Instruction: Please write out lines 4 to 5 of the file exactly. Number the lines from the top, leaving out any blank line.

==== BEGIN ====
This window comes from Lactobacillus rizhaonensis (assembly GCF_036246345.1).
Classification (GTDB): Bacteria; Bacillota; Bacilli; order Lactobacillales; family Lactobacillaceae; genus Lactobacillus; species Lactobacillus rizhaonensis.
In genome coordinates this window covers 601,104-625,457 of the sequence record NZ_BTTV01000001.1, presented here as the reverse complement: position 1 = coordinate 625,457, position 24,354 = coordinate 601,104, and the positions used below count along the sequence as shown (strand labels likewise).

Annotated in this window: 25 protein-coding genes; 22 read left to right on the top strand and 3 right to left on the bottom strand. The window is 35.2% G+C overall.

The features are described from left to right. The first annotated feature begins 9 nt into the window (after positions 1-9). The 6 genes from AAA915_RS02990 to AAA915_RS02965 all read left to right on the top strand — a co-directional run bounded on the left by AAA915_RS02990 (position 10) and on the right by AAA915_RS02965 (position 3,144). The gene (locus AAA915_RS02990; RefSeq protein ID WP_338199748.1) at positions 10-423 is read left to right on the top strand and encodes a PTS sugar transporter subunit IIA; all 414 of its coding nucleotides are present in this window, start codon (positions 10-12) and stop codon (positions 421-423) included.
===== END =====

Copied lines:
Annotated in this window: 25 protein-coding genes; 22 read left to right on the top strand and 3 right to left on the bottom strand. The window is 35.2% G+C overall.

The features are described from left to right. The first annotated feature begins 9 nt into the window (after positions 1-9). The 6 genes from AAA915_RS02990 to AAA915_RS02965 all read left to right on the top strand — a co-directional run bounded on the left by AAA915_RS02990 (position 10) and on the right by AAA915_RS02965 (position 3,144). The gene (locus AAA915_RS02990; RefSeq protein ID WP_338199748.1) at positions 10-423 is read left to right on the top strand and encodes a PTS sugar transporter subunit IIA; all 414 of its coding nucleotides are present in this window, start codon (positions 10-12) and stop codon (positions 421-423) included.